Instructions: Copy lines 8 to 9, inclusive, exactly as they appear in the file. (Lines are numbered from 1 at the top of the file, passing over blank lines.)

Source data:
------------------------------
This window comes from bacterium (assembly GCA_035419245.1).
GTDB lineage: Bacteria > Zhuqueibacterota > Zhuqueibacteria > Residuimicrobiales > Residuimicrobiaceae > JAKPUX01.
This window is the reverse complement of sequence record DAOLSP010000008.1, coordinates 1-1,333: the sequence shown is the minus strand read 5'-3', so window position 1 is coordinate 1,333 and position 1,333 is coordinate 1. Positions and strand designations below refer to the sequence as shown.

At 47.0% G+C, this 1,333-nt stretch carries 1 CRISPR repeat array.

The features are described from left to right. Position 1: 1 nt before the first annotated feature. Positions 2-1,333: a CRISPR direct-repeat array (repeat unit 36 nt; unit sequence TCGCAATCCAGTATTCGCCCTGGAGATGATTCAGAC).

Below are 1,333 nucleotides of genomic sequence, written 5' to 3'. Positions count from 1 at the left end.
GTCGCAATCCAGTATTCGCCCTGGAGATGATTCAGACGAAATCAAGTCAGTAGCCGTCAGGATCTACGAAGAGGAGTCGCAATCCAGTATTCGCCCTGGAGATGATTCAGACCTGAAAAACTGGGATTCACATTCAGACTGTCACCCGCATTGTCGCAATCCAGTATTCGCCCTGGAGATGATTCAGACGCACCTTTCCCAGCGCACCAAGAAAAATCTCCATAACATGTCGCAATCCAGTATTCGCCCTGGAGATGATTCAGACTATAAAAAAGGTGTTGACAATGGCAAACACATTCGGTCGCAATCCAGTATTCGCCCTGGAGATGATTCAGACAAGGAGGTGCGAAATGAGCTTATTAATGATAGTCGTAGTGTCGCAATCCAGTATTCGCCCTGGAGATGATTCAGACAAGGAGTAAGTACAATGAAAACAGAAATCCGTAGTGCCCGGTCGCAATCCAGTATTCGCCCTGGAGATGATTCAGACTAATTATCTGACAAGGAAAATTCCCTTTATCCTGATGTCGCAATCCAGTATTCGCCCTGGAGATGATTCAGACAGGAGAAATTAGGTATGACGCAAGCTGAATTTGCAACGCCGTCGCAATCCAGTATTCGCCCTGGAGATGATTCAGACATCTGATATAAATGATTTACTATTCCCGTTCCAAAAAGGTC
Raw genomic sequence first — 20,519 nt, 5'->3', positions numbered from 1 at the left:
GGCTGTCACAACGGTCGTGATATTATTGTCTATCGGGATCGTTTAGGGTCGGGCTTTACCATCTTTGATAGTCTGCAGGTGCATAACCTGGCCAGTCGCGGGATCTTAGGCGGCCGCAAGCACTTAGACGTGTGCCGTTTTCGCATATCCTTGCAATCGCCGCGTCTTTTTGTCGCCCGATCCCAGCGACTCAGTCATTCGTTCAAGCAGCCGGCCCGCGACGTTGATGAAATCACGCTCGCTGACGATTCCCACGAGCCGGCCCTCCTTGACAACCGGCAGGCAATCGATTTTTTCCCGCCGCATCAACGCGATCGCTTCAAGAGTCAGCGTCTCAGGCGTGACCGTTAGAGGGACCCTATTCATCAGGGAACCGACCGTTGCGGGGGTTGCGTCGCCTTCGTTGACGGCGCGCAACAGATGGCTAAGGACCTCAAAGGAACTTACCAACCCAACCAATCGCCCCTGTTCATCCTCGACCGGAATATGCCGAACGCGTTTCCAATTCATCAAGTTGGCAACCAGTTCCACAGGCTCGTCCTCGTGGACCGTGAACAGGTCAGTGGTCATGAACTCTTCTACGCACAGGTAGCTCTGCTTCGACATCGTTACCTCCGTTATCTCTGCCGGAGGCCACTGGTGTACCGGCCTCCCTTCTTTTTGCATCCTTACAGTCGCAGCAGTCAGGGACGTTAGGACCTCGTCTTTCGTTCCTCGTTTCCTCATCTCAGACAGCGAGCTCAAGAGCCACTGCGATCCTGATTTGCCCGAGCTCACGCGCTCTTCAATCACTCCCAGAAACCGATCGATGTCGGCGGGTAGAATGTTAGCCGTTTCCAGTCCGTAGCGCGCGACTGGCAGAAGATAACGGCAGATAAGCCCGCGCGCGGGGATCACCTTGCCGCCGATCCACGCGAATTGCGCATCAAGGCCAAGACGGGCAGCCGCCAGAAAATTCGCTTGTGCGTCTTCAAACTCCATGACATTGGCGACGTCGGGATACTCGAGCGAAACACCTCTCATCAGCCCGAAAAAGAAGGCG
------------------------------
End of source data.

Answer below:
Raw genomic sequence first — 20,519 nt, 5'->3', positions numbered from 1 at the left:
GGCTGTCACAACGGTCGTGATATTATTGTCTATCGGGATCGTTTAGGGTCGGGCTTTACCATCTTTGATAGTCTGCAGGTGCATAACCTGGCCAGTCGCGGGATCTTAGGCGGCCGCAAGCACTTAGACGTGTGCCGTTTTCGCATATCCTTGCAATCGCCGCGTCTTTTTGTCGCCCGATCCCAGCGACTCAGTCATTCGTTCAAGCAGCCGGCCCGCGACGTTGATGAAATCACGCTCGCTGACGATTCCCACGAGCCGGCCCTCCTTGACAACCGGCAGGCAATCGATTTTTTCCCGCCGCATCAACGCGATCGCTTCAAGAGTCAGCGTCTCAGGCGTGACCGTTAGAGGGACCCTATTCATCAGGGAACCGACCGTTGCGGGGGTTGCGTCGCCTTCGTTGACGGCGCGCAACAGATGGCTAAGGACCTCAAAGGAACTTACCAACCCAACCAATCGCCCCTGTTCATCCTCGACCGGAATATGCCGAACGCGTTTCCAATTCATCAAGTTGGCAACCAGTTCCACAGGCTCGTCCTCGTGGACCGTGAACAGGTCAGTGGTCATGAACTCTTCTACGCACAGGTAGCTCTGCTTCGACATCGTTACCTCCGTTATCTCTGCCGGAGGCCACTGGTGTACCGGCCTCCCTTCTTTTTGCATCCTTACAGTCGCAGCAGTCAGGGACGTTAGGACCTCGTCTTTCGTTCCTCGTTTCCTCATCTCAGACAGCGAGCTCAAGAGCCACTGCGATCCTGATTTGCCCGAGCTCACGCGCTCTTCAATCACTCCCAGAAACCGATCGATGTCGGCGGGTAGAATGTTAGCCGTTTCCAGTCCGTAGCGCGCGACTGGCAGAAGATAACGGCAGATAAGCCCGCGCGCGGGGATCACCTTGCCGCCGATCCACGCGAATTGCGCATCAAGGCCAAGACGGGCAGCCGCCAGAAAATTCGCTTGTGCGTCTTCAAACTCCATGACATTGGCGACGTCGGGATACTCGAGCGAAACACCTCTCATCAGCCCGAAAAAGAAGGCG